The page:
Free Consultation
The office is open as per the NYS Covid-19 guidelines. We are now doing both in-person and telephone consultations. Please call the office at 718-855-6840 to schedule a time to speak with one of our experienced bankruptcy attorneys.

Can I go to jail for not paying my debts?

The answer, fortunately, is no.  There is no longer such thing in the U.S. (nor in most civilized countries) as debtors’ prison.

So why even mention the possibility?  Because debt collectors are getting more aggressive than ever and willing to cross lines without a second thought.

So if a debt collector threatens you with the possibility of arrest or jail time, don’t believe the hype.  (And it wouldn’t hurt to write down or record any such threat.)

The only way you could possibly go to jail–and I hesitate to even raise this as I don’t wish to unduly cause alarm or irrational fear of the bankruptcy process–is if you commit fraud in the context of bankruptcy.  But even if there were an allegation of fraud by a creditor, it’s a difficult allegation to prove, the process takes a while, would be defended with the help of an attorney and, even in a worst case outcome, wouldn’t necessarily mean jail time.

The key distinction is that debts and failure to pay them is a “civil” action which, if necessary, is dealt with in civil court.  Even most fraud connected with loans is considered civil fraud, and does not have criminal penalties (although fraud, if proven, could make the debt non-dischargeable). For jail time, there must be a “criminal” charge against you and the hearing would be in a criminal court.  (And you would likely hire an attorney specializing in criminal law to defend you.)

All of which is to say, debt collection and bankruptcy are viewed as financial problems to be resolved by a set process.  They don’t carry the moral stigma that people often attach to criminal acts.  And as well they shouldn’t.  Because at various times people in our society need debt relief and need bankruptcy help.  Without that, we’d be spending a lot of government money on debtors’ prisons.  And nobody wants that.

If you’re seeking help with debt collectors and have questions about the bankruptcy process in New York, please contact me for a free initial consultation.

Contact Bruce Weiner, Esq.

EMAIL Bruce Weiner
(718) 855-6840 (Local)
(866) 402-8476 (Toll Free)
Fax (718) 625-1966

Go to Bankruptcy Lawyer Brooklyn NY to learn more about Rosenberg Musso & Weiner LLP and/or to set up a free consultation.

Rosenberg, Musso & Weiner, L.L.P
26 Court St # 2211
Brooklyn, NY 11242, USA

Recent Posts

Beware Grace Periods, Debtors

Too often, debtors see grace periods offered by lenders as free benefits. “Grace” makes it sound so innocent. However, debtors who routinely rely on grace periods when making payments will find themselves facing financial difficulties that might lead to bankruptcy. The reason is that although creditors offer grace periods to debtors, they also use them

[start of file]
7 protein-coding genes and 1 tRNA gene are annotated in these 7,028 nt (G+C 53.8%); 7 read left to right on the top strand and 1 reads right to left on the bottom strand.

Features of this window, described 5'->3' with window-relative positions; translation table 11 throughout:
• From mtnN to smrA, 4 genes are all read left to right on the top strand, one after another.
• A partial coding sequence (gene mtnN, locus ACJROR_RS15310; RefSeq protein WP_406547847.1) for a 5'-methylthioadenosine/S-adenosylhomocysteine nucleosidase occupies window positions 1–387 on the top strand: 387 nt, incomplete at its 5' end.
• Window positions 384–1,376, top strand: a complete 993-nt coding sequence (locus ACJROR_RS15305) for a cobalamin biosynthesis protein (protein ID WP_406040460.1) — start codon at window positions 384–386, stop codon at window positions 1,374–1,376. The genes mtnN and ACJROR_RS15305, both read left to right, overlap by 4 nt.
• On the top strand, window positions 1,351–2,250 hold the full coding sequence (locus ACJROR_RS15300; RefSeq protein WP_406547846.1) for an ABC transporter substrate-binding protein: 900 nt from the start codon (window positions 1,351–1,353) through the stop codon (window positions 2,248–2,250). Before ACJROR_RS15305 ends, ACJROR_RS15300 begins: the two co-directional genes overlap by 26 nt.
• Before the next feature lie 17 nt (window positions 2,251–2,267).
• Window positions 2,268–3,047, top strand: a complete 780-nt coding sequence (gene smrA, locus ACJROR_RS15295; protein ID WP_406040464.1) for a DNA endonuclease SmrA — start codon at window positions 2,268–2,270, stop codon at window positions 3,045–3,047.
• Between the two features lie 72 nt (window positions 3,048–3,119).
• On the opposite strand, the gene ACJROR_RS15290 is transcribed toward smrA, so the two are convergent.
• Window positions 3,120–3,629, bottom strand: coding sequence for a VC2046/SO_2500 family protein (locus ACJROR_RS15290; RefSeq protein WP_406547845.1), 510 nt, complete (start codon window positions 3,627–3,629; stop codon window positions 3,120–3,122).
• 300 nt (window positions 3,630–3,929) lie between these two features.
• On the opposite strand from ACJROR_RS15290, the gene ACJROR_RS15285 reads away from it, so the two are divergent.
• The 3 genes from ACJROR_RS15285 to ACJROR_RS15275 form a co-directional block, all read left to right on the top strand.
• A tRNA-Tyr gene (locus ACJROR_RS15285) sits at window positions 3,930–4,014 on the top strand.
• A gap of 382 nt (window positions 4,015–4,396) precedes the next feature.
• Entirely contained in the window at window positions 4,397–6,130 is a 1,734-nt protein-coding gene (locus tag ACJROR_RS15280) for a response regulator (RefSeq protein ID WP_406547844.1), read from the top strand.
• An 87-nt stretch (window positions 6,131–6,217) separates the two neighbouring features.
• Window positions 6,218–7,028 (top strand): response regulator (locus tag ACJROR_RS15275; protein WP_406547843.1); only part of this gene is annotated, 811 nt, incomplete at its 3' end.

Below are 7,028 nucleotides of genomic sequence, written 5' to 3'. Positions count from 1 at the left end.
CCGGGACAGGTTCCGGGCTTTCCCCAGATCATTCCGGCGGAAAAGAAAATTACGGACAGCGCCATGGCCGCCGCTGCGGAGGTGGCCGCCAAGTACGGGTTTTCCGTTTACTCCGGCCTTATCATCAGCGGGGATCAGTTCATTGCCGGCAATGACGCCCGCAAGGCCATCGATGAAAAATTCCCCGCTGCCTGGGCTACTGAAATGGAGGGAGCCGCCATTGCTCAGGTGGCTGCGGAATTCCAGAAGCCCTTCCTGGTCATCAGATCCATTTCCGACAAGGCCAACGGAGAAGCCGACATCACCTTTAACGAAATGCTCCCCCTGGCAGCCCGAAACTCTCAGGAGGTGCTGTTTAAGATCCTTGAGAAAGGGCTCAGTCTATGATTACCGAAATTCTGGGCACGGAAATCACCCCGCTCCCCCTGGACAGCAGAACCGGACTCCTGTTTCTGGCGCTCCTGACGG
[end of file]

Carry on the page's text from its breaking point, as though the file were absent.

Read More »

Bankruptcy May Not Rescue You From Vicious Personal Disputes

Bankruptcy is a technical process that assumes everyone working within it is mostly rational. To the extent that it expects parties to deviate from irrational behavior, the Bankruptcy Code and its accompanying rules include incentives to keep parties in line. Creditors are usually large and impersonal, and they rarely care if their debtors file bankruptcy.

Read More »

Non-Lawyers’ Explanations of Bankruptcy May Be Wrong

Do you have financial problems? Do you tend to ask your friends for advice? Is one of your friends an experienced New York bankruptcy lawyer who will explain the process for you? Are your friends otherwise knowledgeable people? The answer to these questions may be, “Yes but you don’t know it.” Although many bankruptcy lawyers

Read More »

6 Steps to Take Before Filing Bankruptcy

Leaving your case to an experienced New York bankruptcy lawyer is not the only step on the to-do list before filing bankruptcy. There are many things debtors should do (and not do) before they file, and the more organized and mindful debtors are, the easier the process will be and the more effective the result.

Read More »

Social Security Number Not Necessary for Bankruptcy

A question that’s commonly asked about New York bankruptcy is whether a debtor needs a Social Security number to file. Debtors ask because they sometimes run across the bankruptcy form title, “Your Statement About Your Social Security Numbers” (B 121), which asks debtors to list their current and prior Social Security numbers. The new bankruptcy

Read More »

How Can a Debtor (or Creditor) Get a New Trustee?

The trustee in a New York bankruptcy case is usually not the debtor’s ally. His or her purpose is mainly to administer the bankruptcy estate or ensure the debtor’s repayment plan goes according to plan. Trustees pursue preference payments, fraudulent conveyances, and other malfeasance committed by debtors. They frequently initiate adversary proceedings against debtors. In

Read More »
Scroll to Top